Jeremy Hunt wanted a ‘home-grown’ NHS – now EU-born doctors are thinking of leaving

BMA finds four in ten might quit UK post-Brexit


At October’s Tory conference, Health Secretary Jeremy Hunt said he wanted a ‘self-sufficient’ NHS packed with ‘home-grown doctors’, to save Britain ‘importing doctors from poorer countries’.

Prime Minister Theresa May followed this up by suggesting doctors and nurses from abroad could be kicked out once they are replaced by British doctors, telling the BBC:

“there will be staff here from overseas in that interim period until the further number of British doctors are able to be trained and come on board.”

Well, the Tories might get their wish. A British Medical Association (BMA) survey out today finds 42 per cent of doctors from the European Union are thinking of quitting the UK following the EU referendum, and an additional 23 per cent unsure they will stay.

If you can bear the shame, have a read of what Dr Birgit Woolley, a German-born GP in West Sussex, told the BMA:

“Since the result of the EU referendum I feel increasingly uncertain about my future here, and am considering returning to Germany.

It is unsettling that in a country that I have contributed to for 20 years and consider home, I am now seen as a foreigner and have to prove that I deserve to live and work here.

I feel supported by my patients, with even those that voted leave telling me, ‘You can stay because you’re a doctor. We like you. We didn’t mean you.’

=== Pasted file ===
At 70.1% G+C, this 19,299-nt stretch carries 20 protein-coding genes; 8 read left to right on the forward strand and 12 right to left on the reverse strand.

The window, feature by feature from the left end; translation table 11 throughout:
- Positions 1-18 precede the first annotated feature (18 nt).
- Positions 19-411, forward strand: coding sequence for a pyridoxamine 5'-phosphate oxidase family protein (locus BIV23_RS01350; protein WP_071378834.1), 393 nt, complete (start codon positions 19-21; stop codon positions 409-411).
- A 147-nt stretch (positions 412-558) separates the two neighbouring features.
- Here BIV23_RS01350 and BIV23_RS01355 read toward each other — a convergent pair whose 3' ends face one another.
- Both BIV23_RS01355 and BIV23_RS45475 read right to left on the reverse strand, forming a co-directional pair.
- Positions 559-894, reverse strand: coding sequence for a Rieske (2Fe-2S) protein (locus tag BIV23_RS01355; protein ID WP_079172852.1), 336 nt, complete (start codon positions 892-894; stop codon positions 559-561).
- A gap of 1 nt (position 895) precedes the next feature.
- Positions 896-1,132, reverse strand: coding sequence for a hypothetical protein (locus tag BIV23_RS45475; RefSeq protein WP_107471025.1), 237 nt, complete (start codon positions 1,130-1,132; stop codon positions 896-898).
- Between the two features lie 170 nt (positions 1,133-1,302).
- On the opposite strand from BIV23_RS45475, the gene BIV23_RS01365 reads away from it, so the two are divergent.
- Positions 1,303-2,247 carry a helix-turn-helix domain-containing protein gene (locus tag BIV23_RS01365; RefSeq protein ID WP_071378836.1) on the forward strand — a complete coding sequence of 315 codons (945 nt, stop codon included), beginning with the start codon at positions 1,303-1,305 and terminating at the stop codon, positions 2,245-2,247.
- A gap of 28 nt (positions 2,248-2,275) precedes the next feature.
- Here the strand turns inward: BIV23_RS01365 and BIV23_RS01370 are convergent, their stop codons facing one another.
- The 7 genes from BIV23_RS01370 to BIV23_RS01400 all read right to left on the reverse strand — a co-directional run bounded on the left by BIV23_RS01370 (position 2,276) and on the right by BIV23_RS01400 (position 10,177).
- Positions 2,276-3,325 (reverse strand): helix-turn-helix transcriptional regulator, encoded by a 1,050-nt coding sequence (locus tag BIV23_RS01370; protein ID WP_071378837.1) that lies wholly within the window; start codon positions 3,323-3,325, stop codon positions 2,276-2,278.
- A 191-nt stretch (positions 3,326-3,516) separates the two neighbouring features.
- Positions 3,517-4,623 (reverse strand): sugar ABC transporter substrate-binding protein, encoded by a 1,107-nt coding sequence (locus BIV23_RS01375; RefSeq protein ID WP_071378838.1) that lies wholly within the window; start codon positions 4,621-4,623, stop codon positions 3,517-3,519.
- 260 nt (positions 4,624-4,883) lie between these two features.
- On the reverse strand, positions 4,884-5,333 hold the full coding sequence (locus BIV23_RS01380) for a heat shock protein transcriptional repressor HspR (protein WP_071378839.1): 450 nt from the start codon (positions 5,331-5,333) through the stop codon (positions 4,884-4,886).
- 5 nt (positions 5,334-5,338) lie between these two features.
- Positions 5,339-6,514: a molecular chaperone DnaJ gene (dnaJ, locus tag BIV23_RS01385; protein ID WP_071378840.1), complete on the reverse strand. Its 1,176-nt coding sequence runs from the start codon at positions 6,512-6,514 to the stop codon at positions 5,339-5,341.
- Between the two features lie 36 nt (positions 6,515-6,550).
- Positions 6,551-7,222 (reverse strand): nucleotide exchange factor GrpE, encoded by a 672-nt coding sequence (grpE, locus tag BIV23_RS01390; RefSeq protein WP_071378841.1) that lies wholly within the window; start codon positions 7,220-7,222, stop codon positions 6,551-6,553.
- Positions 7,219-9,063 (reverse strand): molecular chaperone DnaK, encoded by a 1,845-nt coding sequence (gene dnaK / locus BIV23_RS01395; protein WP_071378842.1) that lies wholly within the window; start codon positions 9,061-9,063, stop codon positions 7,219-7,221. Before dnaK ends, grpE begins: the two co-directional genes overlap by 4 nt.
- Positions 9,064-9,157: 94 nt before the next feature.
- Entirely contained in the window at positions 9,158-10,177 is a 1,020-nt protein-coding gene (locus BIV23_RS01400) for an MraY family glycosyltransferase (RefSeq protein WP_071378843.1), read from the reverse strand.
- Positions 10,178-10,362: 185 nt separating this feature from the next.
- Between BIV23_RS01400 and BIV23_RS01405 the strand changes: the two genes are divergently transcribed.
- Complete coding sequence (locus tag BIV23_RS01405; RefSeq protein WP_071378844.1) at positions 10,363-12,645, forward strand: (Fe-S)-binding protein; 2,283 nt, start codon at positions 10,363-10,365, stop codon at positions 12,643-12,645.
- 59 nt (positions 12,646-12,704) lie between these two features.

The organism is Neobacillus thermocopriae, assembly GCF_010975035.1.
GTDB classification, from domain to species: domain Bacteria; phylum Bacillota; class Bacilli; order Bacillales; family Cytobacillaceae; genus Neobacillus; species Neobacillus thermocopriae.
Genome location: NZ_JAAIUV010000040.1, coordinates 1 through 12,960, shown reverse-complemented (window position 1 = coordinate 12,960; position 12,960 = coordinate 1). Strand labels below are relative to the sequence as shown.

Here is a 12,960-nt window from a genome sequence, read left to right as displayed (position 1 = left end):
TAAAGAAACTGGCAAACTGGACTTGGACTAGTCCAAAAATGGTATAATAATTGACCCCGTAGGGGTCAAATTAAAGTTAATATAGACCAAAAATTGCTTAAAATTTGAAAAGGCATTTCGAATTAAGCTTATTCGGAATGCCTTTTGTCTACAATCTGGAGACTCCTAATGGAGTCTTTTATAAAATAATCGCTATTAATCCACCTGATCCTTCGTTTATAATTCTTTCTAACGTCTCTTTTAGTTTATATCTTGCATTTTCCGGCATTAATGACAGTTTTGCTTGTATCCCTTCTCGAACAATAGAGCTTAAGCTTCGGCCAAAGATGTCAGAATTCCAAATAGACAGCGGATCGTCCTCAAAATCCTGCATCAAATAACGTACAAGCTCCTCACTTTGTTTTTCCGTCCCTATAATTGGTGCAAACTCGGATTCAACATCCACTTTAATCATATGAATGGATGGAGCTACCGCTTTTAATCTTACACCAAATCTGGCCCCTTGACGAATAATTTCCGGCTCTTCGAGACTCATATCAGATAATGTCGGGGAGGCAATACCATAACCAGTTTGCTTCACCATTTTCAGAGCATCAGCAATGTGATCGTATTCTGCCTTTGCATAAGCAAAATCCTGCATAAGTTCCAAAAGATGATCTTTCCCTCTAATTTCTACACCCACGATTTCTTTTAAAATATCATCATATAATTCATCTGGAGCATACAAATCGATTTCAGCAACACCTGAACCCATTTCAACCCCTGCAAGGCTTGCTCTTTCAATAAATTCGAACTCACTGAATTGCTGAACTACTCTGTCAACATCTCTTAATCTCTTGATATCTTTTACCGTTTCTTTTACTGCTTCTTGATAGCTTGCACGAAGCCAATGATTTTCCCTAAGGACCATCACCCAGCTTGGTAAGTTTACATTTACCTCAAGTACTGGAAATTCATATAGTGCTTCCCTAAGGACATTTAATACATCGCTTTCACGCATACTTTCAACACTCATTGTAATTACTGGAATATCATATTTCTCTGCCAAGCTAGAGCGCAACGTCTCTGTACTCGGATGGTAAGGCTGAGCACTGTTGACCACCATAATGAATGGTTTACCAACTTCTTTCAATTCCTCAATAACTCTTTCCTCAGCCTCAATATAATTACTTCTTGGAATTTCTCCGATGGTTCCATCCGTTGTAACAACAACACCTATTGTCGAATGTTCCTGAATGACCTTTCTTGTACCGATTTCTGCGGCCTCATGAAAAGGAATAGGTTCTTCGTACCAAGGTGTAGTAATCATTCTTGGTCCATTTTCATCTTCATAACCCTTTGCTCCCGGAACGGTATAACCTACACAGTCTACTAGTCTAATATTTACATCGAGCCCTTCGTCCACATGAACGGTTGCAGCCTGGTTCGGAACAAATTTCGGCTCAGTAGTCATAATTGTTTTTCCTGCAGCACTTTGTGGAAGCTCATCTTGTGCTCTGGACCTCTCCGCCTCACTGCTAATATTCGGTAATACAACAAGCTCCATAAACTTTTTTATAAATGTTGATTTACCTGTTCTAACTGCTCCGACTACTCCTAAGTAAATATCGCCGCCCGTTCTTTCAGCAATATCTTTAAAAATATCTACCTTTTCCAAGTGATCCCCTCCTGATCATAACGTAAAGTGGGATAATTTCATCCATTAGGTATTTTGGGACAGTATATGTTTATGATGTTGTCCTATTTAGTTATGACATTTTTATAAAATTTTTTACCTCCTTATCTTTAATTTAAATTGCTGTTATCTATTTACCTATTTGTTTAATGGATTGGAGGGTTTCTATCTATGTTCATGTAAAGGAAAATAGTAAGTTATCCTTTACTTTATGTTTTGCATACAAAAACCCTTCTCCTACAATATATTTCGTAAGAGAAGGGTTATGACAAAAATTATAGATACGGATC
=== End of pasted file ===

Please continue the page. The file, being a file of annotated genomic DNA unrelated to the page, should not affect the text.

But the reality is that the government does not appreciate what EU nationals like me have contributed to the UK and only sees us as bargaining chips.”

Since nearly 60,000 staffers at the NHS, including more than 10,000 doctors, moved here from the European Union, a mass exodus would devastate an already buckling health service.

As Dr Mark Porter, chairman of council at the BMA, said:

“While thousands of overseas and EU doctors work across the UK to provide the best possible care for patients, many from the EU are left feeling unwelcome and uncertain about whether they and their families will have the right to live and work in the UK after Brexit.

Many have dedicated years of service to healthcare in the UK, so it’s extremely concerning that so many are considering leaving.

At a time when the NHS is already at breaking point and facing crippling staff shortages, this would be a disaster and threaten the delivery of high-quality patient care.”

Yet the government seems willing to gamble the NHS for the sake of a crackdown on highly skilled immigration. Better that than admit Britain’s problems are ‘home-grown’.

Adam Barnett is staff writer for Left Foot Forward. Follow him on Twitter @AdamBarnett13 

See: Brexit is no ‘liberation’: Boris gets schooled on European history by a Swedish MEP

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